That leads to the throne,
A STRANGER came one night to Yussouf's
tent, Saying, “ Behold, one outcast and in dread, Against whose life the bow of power is
bent, Who flies, and bath not where to lay his
head; I come to thee for shelter and for food, To Yussouf, called through all our tribes
• The Good.'”
“This tent is mine," said Yussouf, “but no 'T is a woodland enchanted! If you ask me, Where is it?
Than it is God's; come in and be at peace; I can but make answer,
Freely shalt thou partake of all my store “ 'T is past my disclosing;”.
As I of His who buildeth over these Not to choice is it granted
Our tents his glorious roof of night and By sure paths to visit
day, The still pool enclosing
And at whose door none ever yet heard Its blithe little dancer;
So Yussouf entertained his guest that night, When the pulses of air rest,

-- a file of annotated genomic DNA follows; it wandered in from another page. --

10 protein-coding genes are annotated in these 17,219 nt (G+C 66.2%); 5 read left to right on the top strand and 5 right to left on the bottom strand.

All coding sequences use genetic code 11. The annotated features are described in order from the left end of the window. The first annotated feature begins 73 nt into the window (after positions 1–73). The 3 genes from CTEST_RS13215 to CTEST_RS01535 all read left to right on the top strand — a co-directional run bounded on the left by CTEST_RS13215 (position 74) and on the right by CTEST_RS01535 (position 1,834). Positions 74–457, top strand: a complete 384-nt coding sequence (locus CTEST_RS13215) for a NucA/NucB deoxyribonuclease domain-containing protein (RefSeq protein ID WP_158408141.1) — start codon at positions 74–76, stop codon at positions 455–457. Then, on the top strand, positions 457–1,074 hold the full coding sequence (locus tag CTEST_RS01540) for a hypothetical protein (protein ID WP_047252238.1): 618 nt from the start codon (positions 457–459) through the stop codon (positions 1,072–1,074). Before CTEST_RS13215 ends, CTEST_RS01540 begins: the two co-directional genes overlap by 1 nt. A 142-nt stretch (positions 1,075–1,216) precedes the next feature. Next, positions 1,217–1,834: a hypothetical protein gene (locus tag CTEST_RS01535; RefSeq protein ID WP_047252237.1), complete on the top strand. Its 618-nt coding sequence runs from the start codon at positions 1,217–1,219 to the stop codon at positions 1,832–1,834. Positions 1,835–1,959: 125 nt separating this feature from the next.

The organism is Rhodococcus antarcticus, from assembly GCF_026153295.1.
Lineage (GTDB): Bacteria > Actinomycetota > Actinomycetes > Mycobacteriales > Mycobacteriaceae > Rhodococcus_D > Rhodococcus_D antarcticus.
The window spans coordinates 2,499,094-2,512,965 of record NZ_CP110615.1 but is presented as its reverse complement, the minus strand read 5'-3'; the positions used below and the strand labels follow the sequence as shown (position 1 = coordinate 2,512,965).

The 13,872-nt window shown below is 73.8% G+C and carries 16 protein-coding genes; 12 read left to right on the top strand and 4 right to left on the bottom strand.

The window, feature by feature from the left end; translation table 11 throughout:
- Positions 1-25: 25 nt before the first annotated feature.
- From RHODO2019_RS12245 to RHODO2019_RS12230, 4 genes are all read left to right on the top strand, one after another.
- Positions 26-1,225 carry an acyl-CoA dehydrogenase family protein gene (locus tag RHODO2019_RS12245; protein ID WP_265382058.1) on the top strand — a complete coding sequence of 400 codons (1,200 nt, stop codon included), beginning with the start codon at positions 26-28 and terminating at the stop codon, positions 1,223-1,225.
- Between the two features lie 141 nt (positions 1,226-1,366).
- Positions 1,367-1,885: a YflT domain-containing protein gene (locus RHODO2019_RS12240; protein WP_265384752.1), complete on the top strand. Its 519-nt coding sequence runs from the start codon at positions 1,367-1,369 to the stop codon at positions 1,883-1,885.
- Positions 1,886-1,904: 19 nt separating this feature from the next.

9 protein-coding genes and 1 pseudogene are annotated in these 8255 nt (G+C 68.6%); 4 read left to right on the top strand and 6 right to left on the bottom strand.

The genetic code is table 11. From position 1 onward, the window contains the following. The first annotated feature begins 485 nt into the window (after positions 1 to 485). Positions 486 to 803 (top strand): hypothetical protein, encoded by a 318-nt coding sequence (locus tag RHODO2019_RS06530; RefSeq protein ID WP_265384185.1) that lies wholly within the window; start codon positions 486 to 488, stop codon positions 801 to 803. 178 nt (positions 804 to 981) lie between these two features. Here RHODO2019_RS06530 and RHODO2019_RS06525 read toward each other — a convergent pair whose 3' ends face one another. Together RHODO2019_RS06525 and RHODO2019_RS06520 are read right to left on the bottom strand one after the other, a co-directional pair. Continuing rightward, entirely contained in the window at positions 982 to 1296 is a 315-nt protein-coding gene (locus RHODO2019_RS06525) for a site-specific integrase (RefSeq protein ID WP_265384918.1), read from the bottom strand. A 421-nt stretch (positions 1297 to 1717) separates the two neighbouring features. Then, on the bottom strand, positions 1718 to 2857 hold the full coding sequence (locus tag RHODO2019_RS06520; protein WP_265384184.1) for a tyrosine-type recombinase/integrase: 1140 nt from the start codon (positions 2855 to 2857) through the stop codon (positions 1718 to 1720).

And, waking him ere day, said: “Here is And all things lie dreaming
gold; In drowsy haze steaming
My swiftest horse is saddled for thy flight; From the wood's glowing embers, Départ before the prying day grow bold.” Then, sometimes, unheeding,
As one lamp lights another, nor grows And asking not whither,
less, By a sweet inward leading
So nobleness enkindleth nobleness. My feet are drawn thither, And, looking with awe in the magical That inward light the stranger's face made mirror,
grand, I see through my tears,
Which shines from all self-conquest; kneelHalf doubtful of seeing,
ing low, The face unperverted,
He bowed his forehead upon Yussouf's The warm golden being
hand, Of a child of five years;
Sobbing: “O Sheik, I cannot leave thee And spite of the mists and the error,
so; And the days overcast,
I will repay thee; all this thou hast done Can feel that I walk undeserted, Unto that İbrahim who slew thy son!” But forever attended By the glad heavens that bended “Take thrice the gold,” said Yussouf, " for O'er the innocent past;
with thee Toward fancy or truth
Into the desert, never to return, Doth the sweet vision win me ? My one black thought shall ride away from Dare I think that I cast
First-born, for whom by day and night I yearn,